President Trump’s Twitter habits are under fire from a group of First Amendment lawyers claiming that it’s unconstitutional for him to block anyone from seeing his tweets, because his Twitter space is a “public forum”.
To that end, the Knight First Amendment Institute, a non-profit under the Knight Foundation and Columbia University, sent Trump a letter on Tuesday asking him to unblock Twitter users who have been restricted from accessing @realDonaldTrump after they wrote nasty posts about the president.
According to the lawyers, “(Trump’s) Twitter account operates as a ‘designated public forum’ for First Amendment purposes, and accordingly the viewpoint-based blocking of our clients is unconstitutional.”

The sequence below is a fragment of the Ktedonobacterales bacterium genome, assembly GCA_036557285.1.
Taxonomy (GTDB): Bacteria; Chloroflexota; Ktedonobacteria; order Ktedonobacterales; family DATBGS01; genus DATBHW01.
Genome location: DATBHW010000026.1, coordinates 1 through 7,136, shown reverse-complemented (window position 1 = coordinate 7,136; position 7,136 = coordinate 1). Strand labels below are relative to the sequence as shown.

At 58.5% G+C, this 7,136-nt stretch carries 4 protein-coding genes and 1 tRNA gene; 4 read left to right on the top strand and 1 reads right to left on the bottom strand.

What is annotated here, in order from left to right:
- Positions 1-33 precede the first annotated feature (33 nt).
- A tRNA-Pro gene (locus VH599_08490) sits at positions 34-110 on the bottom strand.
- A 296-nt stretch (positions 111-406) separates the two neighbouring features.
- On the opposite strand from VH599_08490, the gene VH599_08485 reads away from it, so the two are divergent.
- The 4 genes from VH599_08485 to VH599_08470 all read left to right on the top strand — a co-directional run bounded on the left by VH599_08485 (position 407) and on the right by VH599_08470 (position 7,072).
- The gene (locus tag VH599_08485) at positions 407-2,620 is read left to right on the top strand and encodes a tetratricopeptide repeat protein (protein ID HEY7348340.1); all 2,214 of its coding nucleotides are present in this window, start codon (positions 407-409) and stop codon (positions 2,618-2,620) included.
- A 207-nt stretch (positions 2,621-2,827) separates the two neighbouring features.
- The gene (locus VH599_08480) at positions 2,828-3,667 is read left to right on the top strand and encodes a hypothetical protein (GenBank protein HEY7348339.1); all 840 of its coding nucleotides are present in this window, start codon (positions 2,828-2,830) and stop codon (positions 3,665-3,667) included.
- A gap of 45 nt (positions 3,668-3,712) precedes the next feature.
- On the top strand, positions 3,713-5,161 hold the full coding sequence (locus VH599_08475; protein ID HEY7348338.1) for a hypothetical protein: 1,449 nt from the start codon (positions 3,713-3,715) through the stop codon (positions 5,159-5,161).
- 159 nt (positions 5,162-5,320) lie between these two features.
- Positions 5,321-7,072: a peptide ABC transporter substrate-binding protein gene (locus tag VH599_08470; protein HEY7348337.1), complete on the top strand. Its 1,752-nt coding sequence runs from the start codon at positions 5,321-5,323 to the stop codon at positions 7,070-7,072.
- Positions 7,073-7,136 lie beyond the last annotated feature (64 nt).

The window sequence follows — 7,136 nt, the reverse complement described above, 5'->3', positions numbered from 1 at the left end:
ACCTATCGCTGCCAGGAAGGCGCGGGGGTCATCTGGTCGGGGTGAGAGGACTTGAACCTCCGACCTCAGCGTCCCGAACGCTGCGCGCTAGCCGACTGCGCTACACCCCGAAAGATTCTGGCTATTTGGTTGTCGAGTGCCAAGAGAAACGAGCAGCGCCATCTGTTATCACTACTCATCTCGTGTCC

And they are prepared to take the President to court if he doesn’t unblock them, said spokesman Alex Abdo, one of the lawyers representing the blocked users.
When Twitter user Joseph M. Papp tweeted, “Greetings from Pittsburgh, Sir” and “Why didn’t you attend your #PittsburghNotParis rally in DC, Sir? #fakeleader,” he was blocked from the President’s account.
“The president is President of the United States,” said White House Press Secretary Sean Spicer on Tuesday, “so they are considered official statements by the president of the United States.” That acknowledgment by the administration certainly helps to uphold the lawyer’s claims.
The letter notes that if certain users don’t have access to Trump’s Twitter account, then they are deprived of their freedom of speech, because according to the lawyers, they become “limited in their ability to participate in comment threads” regarding tweets put out by the President.
According to Abdo, “The first amendment doesn’t let you shut down obscene or hateful speech.”
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